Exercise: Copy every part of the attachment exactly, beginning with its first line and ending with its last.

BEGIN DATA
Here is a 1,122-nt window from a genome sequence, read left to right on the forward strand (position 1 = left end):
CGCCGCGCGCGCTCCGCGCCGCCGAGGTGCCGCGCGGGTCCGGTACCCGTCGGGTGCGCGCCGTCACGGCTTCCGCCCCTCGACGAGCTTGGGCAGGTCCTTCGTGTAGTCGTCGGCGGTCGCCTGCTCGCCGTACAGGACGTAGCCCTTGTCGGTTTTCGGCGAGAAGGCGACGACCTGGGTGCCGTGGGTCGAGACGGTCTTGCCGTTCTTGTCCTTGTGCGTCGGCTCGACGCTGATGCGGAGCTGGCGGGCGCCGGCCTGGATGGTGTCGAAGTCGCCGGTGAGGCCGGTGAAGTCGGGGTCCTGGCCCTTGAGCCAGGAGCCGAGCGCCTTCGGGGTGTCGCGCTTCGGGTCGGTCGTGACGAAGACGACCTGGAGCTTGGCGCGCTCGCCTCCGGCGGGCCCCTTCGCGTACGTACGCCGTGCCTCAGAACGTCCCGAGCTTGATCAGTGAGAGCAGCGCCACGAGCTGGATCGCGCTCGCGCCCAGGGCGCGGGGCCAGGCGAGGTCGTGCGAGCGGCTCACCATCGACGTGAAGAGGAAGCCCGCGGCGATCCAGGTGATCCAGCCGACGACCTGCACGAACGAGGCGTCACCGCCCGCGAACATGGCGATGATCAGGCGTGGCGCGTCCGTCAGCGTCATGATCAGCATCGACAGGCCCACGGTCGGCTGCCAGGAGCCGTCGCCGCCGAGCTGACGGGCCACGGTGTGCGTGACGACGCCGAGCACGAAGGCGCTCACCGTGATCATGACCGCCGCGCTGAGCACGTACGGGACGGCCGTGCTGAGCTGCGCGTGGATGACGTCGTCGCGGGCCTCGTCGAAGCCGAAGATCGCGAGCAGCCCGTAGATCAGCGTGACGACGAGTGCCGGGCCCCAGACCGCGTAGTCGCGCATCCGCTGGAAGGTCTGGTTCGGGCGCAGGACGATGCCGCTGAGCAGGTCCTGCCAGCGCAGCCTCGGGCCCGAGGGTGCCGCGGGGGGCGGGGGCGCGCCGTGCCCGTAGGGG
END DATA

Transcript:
Here is a 1,122-nt window from a genome sequence, read left to right on the forward strand (position 1 = left end):
CGCCGCGCGCGCTCCGCGCCGCCGAGGTGCCGCGCGGGTCCGGTACCCGTCGGGTGCGCGCCGTCACGGCTTCCGCCCCTCGACGAGCTTGGGCAGGTCCTTCGTGTAGTCGTCGGCGGTCGCCTGCTCGCCGTACAGGACGTAGCCCTTGTCGGTTTTCGGCGAGAAGGCGACGACCTGGGTGCCGTGGGTCGAGACGGTCTTGCCGTTCTTGTCCTTGTGCGTCGGCTCGACGCTGATGCGGAGCTGGCGGGCGCCGGCCTGGATGGTGTCGAAGTCGCCGGTGAGGCCGGTGAAGTCGGGGTCCTGGCCCTTGAGCCAGGAGCCGAGCGCCTTCGGGGTGTCGCGCTTCGGGTCGGTCGTGACGAAGACGACCTGGAGCTTGGCGCGCTCGCCTCCGGCGGGCCCCTTCGCGTACGTACGCCGTGCCTCAGAACGTCCCGAGCTTGATCAGTGAGAGCAGCGCCACGAGCTGGATCGCGCTCGCGCCCAGGGCGCGGGGCCAGGCGAGGTCGTGCGAGCGGCTCACCATCGACGTGAAGAGGAAGCCCGCGGCGATCCAGGTGATCCAGCCGACGACCTGCACGAACGAGGCGTCACCGCCCGCGAACATGGCGATGATCAGGCGTGGCGCGTCCGTCAGCGTCATGATCAGCATCGACAGGCCCACGGTCGGCTGCCAGGAGCCGTCGCCGCCGAGCTGACGGGCCACGGTGTGCGTGACGACGCCGAGCACGAAGGCGCTCACCGTGATCATGACCGCCGCGCTGAGCACGTACGGGACGGCCGTGCTGAGCTGCGCGTGGATGACGTCGTCGCGGGCCTCGTCGAAGCCGAAGATCGCGAGCAGCCCGTAGATCAGCGTGACGACGAGTGCCGGGCCCCAGACCGCGTAGTCGCGCATCCGCTGGAAGGTCTGGTTCGGGCGCAGGACGATGCCGCTGAGCAGGTCCTGCCAGCGCAGCCTCGGGCCCGAGGGTGCCGCGGGGGGCGGGGGCGCGCCGTGCCCGTAGGGG